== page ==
Ink On The Side - The Difference Between Mother’s Day and Fa

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Before I start I better just tell you all I’m English so Grey all the way!

My interest in the grey/gray issue was sparked yesterday when I was trying to trick my auntie by telling her to write down "Grey Daze". Her attempts went as follows:
Grade A's
Gray Days
Gray Daze

I'd always considered my auntie to be very good with the English language and therefore presumed I'd been spelling Grey wrong my whole life and kept quiet. Today however I began writing a song for my band called "Grey Day" and decided to Google it to check which was correct...leading me here. After reading every single post on this page (sad but hey I'm bored) I've picked out a couple of quotes I'd like to comment on:

1. "Yeah, because you Brits don't have a lot of differences among your dialects, or anything"
Ever talked to a Scouser (person from Liverpool)? It's like a different language.

2. "America freed itself from British rule A LONG TIME AGO, GET OVER IT!!!"
Fair enough but you are still using our language though and as far as I’m aware you do call it English.

In my opinion there’s nothing wrong with making words up, apparently Shakespeare made up over 3000 words with about 1200 of them being used in the English language today. So if you do feel like making words up, don't confuse people and call it American. Just out of interest is your dictionary called the English dictionary or the American English dictionary?

I think a website should be set up (if there already isn't one) that lists all the differences between the two languages so people can check it when a Grey/Gray issue arises. I believe that a lot of the differences between American and English are down to Americans making mistakes and when these mistakes are repeated over and over it eventually becomes part of the language. An example is this sentence is acceptable in America:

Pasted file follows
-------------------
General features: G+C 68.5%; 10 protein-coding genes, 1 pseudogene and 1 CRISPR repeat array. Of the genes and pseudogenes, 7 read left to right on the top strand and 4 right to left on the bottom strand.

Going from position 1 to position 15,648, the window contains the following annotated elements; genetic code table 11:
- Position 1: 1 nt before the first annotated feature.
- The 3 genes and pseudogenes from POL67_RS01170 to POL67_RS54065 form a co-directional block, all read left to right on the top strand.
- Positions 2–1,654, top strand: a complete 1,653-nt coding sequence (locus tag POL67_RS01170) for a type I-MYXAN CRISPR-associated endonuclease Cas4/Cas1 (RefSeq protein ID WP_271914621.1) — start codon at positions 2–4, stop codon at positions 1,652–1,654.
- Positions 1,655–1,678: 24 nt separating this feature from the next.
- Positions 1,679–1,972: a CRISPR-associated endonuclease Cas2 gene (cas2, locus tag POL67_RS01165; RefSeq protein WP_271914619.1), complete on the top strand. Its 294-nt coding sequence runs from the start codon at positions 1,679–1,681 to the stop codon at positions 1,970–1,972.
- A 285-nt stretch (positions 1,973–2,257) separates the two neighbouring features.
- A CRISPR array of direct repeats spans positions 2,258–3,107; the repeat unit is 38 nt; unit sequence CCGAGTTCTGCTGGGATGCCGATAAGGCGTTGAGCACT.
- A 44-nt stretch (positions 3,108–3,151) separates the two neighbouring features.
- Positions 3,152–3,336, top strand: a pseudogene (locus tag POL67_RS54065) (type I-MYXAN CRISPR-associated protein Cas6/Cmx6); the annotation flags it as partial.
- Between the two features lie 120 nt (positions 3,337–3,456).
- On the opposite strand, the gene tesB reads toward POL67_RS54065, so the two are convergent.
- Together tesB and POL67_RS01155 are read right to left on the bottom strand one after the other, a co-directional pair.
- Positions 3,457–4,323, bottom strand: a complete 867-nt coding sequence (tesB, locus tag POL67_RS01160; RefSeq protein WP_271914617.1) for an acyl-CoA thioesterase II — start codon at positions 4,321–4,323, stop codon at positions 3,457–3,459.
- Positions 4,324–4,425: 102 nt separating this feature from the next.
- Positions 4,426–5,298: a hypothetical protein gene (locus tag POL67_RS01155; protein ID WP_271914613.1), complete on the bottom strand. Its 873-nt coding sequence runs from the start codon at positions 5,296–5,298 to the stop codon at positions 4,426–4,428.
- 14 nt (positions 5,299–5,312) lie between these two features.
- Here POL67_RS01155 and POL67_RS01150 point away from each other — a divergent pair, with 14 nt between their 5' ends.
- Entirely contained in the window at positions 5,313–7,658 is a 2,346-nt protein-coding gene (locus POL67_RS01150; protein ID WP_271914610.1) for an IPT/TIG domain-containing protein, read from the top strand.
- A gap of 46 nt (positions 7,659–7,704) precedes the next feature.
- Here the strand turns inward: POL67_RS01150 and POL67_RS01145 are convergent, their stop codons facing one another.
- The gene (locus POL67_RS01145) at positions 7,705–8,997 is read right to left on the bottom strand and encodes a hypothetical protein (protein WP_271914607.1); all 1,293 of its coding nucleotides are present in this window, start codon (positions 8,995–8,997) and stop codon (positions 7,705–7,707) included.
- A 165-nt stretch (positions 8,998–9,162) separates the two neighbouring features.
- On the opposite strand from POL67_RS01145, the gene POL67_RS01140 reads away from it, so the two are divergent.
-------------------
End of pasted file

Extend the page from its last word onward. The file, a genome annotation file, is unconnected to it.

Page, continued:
"I already walked the dog."
Where did the "have" go in that sentence... a "'ve" doesn't even have to be used.

But hey most of our media comes from the USA so Britain is undoubtedly going to start speaking American soon anyway. Sorry for the long rant :P

Chris.

My husband spends a ton of time at the playground with our kids and swears he can tell the difference between moms ..

Fighting For My Daughter: An Essay From Tamika Fuller

For me, the conflict between motherhood and my life as a writer is not so much Brooks’ fear that art’s job is to unsettle, while a mother’s job is to make safe. I unsettle and disturb my children all the time. I remain unconcerned that my safe, middle-class life as a stay at home mom makes me less edgy or interesting. I view my own interestingness as being directly related to the thoughts I think and the work I do rather than the aesthetics of my leisure time. After all, Wallace Stevens was an executive at an insurance company. The idea that parenting is any more boring than working at an insurance agency is absurd.

Feb 09, 2014 · Sometimes I wonder if the biggest difference between the tiger mom and the helicopter ..

Hello.